August 16th, 2011 by hux
Amplified Heat—On The Hunt: Finally capturing the sound they’ve been pushing for since their inception 10 years ago, On The Hunt, is 10-songs of rock and roll that centers around one theme— chasing women and everything that comes with it. It is a no frills rock and roll sound, but they add a bit of psychedelia. Recorded only onto tape and tracked live with vintage microphones, amplifiers and instruments—it allows the album to maintain a garage sound.
Dan Cioper—Warrior Utopian: Cioper’s album envisions building a better world—a multi-genre portrait of a man’s love and passion containing songs of revolution and love using all styles abound, rock, pop, soul, fun and reggae. The album includes performances from Austin musicians, Mark Wilson, Steve Carter, Richard Bowden, Ephraim Owens, Kris Brown and Rick Plester.
Bravo Johnson—Come Taste The Sun: Merging borrowed sounds of the Byrds and Zeppelin is a mixture of classic rock and Americana with a bit of jam band thrown in. The first album, The Crooked and The Straight, was a 27 track double album that earned press and radio airplay. This album, although, holding the blues/rock feel of the first release, adds a layer of psychedelia and moves more deeply into classic rock.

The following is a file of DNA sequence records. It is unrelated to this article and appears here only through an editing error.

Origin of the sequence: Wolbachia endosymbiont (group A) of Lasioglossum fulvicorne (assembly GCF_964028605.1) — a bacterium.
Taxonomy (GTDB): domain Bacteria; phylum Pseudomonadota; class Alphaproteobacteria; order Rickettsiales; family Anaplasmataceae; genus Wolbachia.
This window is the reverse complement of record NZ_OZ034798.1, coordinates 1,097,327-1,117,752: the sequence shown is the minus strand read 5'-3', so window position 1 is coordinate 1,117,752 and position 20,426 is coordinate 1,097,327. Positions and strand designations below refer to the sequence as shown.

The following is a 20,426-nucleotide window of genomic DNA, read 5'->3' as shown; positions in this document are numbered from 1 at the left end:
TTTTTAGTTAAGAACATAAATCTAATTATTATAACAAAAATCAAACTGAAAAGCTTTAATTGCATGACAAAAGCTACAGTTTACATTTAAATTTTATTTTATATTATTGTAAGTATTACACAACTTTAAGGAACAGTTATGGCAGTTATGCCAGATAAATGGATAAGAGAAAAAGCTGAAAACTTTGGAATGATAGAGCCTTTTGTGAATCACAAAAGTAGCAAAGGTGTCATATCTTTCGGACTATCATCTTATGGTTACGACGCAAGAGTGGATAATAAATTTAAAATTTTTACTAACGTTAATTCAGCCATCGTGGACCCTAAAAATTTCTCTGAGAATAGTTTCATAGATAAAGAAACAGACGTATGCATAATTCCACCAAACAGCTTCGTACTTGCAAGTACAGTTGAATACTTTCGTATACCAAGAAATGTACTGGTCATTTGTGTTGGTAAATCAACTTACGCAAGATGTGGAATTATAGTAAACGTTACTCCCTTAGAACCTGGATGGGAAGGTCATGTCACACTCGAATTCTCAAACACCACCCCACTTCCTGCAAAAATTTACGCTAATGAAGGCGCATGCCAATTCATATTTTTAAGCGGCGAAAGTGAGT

Michael Fracasso—Saint Monday: I love this album! You may have heard some tracks on KUT—with guests including Patty Griffin, Kevin Russell, Jimmy Smith and long time collaborators George Reiff and Mark Patterson on bass and drums. This album marks an experimental path for Fracasso. He calls in his friend and novelist Jim Lewis to produce and play the record. Strongest tracks are, “While The Night Is Young—“ anthem/life soundtrack vibe that is catchy and upbeat. “Elizabeth Lee,” with a hard hitting back beat and a Dylan-esque vocal beginning that picks up the pace and adds in some instrumentation further along that creates a crossroads of Americana with some experimental rock and roll all the while with the back beat churning along. “Saint Monday,” is a sweet, soulful song that emits loneliness without going sappy on the listener. The entirety of this album is a creative and less conventional celebration of what music is by a true, weathered musician.